Biomechanical properties of the cornea in high myopia

Meixiao Shen, Fan Fan, Anquan Xue, Jianhua Wang, Xiangtian Zhou, Fan Lu

Research output: Contribution to journalReview articlepeer-review

94 Scopus citations


Purpose: To determine corneal biomechanical properties in patients with high myopia. Design: Observational study. Methods: High myopia patients (n = 45, age: 37.0 ± 12.6 years) with refractive errors of spherical equivalent (SE) greater than -9.00 D were recruited in this study along with healthy subjects (n = 90, age: 33.7 ± 12.4 years) with refractive errors of SE ranging from 0 D to -3.00 D. Only the right eye was studied. Central corneal thickness (CCT) was measured by optical coherence tomography (OCT). Metrics of corneal biomechanical properties, including corneal hysteresis (CH) and corneal resistance factor (CRF), were measured with the Ocular Response Analyzer (ORA). The ORA also determined the values of intraocular pressure (IOPg) and corneal compensated IOP (IOPcc). Results: No significant differences of CCT and CRF were present between the two groups (P = .15 and 0.35 for CCT and CRF, respectively); however, CH in the high myope group was lower than that in the controls (P < .01). IOPg and IOPcc were both significantly higher in the high myopes compared to the controls. In both groups, there were significant correlations between CH and CCT and between CRF and CCT. CH was not significantly correlated with age in either the control group or the high myope group (P > .05). There was a significant correlation between CH and SE when the two groups were combined for analysis. Conclusion: CH, but not CRF, was significantly lower in high myopia patients compared to that in normal subjects. The results indicate that some compromised aspects of the biomechanical properties of cornea may exist in people with high myopia.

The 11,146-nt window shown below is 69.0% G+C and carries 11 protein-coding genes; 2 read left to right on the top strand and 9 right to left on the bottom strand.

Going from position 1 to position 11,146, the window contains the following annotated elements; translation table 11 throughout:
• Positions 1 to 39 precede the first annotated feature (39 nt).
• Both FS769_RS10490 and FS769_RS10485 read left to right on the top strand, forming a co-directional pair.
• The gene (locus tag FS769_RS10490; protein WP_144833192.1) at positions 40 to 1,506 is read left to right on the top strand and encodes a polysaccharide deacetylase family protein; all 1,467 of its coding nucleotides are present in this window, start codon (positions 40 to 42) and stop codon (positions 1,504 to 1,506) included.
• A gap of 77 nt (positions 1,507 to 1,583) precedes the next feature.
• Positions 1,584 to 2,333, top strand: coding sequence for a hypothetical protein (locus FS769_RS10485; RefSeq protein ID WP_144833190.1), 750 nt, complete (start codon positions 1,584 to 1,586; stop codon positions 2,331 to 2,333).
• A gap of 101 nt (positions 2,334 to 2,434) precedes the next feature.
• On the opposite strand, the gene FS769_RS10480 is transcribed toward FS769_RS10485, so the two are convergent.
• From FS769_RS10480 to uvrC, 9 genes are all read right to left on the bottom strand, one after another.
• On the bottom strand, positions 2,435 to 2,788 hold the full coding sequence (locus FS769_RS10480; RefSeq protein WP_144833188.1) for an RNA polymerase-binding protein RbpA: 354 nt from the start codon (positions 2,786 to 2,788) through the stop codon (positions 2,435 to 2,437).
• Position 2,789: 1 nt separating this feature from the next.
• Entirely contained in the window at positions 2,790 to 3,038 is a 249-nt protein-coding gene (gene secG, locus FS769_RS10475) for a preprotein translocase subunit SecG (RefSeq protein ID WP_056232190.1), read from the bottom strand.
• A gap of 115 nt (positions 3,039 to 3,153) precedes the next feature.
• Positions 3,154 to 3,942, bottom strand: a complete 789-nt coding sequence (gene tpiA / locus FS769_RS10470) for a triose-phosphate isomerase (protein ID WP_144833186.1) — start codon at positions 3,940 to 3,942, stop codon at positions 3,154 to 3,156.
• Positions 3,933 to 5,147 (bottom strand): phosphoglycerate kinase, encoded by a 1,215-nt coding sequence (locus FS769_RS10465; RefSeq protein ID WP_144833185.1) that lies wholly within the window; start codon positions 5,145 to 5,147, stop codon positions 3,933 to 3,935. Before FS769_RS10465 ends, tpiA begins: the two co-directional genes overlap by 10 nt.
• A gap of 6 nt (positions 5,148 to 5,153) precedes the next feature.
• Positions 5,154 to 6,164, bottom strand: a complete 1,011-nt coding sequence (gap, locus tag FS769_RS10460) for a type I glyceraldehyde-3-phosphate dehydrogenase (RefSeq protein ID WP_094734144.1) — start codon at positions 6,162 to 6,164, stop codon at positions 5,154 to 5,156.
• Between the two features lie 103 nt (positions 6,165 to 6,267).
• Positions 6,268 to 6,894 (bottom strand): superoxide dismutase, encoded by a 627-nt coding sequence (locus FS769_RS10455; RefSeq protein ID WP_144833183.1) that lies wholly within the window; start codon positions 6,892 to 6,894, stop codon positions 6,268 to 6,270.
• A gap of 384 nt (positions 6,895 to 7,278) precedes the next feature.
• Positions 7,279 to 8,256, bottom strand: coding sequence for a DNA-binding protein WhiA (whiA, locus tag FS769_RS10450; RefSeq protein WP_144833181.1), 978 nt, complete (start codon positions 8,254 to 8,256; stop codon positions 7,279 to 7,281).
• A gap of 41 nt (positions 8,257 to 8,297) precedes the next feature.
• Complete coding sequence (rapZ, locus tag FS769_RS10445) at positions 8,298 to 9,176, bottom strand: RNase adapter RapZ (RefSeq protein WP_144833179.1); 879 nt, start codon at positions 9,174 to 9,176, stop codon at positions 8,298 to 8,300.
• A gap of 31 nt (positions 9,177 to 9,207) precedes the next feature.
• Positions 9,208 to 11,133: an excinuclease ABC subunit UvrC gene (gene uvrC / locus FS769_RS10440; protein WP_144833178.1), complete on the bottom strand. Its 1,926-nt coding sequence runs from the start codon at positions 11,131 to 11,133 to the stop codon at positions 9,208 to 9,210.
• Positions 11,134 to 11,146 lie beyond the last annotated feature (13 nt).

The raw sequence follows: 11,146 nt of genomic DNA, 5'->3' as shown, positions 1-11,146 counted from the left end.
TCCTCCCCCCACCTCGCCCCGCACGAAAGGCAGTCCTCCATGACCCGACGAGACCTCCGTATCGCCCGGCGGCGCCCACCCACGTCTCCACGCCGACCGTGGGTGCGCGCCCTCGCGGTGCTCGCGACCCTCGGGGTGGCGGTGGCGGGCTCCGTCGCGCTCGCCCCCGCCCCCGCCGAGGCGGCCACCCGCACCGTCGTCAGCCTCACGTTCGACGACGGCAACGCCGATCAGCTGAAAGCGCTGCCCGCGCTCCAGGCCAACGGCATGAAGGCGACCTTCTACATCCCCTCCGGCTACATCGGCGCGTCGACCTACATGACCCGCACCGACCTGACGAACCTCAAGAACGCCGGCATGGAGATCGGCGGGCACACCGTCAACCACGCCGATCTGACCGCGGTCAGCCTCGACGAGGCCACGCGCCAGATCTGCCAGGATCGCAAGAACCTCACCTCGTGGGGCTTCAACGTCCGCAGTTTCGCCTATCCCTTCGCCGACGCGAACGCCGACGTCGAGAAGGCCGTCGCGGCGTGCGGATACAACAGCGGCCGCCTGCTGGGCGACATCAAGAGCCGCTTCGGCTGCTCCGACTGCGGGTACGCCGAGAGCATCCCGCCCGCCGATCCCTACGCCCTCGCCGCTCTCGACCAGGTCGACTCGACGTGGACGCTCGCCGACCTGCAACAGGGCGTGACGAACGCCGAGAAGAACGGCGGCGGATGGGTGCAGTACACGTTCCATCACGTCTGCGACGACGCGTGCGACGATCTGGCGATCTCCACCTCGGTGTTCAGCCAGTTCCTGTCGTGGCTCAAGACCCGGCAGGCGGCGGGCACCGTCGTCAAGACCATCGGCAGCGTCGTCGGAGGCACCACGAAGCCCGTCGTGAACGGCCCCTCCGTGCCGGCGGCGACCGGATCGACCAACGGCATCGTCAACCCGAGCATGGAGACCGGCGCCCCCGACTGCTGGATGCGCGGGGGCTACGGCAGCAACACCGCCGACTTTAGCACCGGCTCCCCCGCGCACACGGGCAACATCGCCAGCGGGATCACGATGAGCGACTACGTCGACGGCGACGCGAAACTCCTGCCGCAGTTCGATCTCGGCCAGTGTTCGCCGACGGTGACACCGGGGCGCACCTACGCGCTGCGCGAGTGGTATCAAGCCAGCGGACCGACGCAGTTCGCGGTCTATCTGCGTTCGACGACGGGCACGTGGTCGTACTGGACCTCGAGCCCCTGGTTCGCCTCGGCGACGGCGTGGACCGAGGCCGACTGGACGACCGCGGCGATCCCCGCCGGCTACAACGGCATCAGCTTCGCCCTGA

Original languageEnglish (US)
Pages (from-to)2167-2171
Number of pages5
JournalVision Research
Issue number21
StatePublished - Sep 2008


  • Corneal hysteresis
  • Corneal resistance factor
  • High myopia

ASJC Scopus subject areas

  • Ophthalmology
  • Sensory Systems


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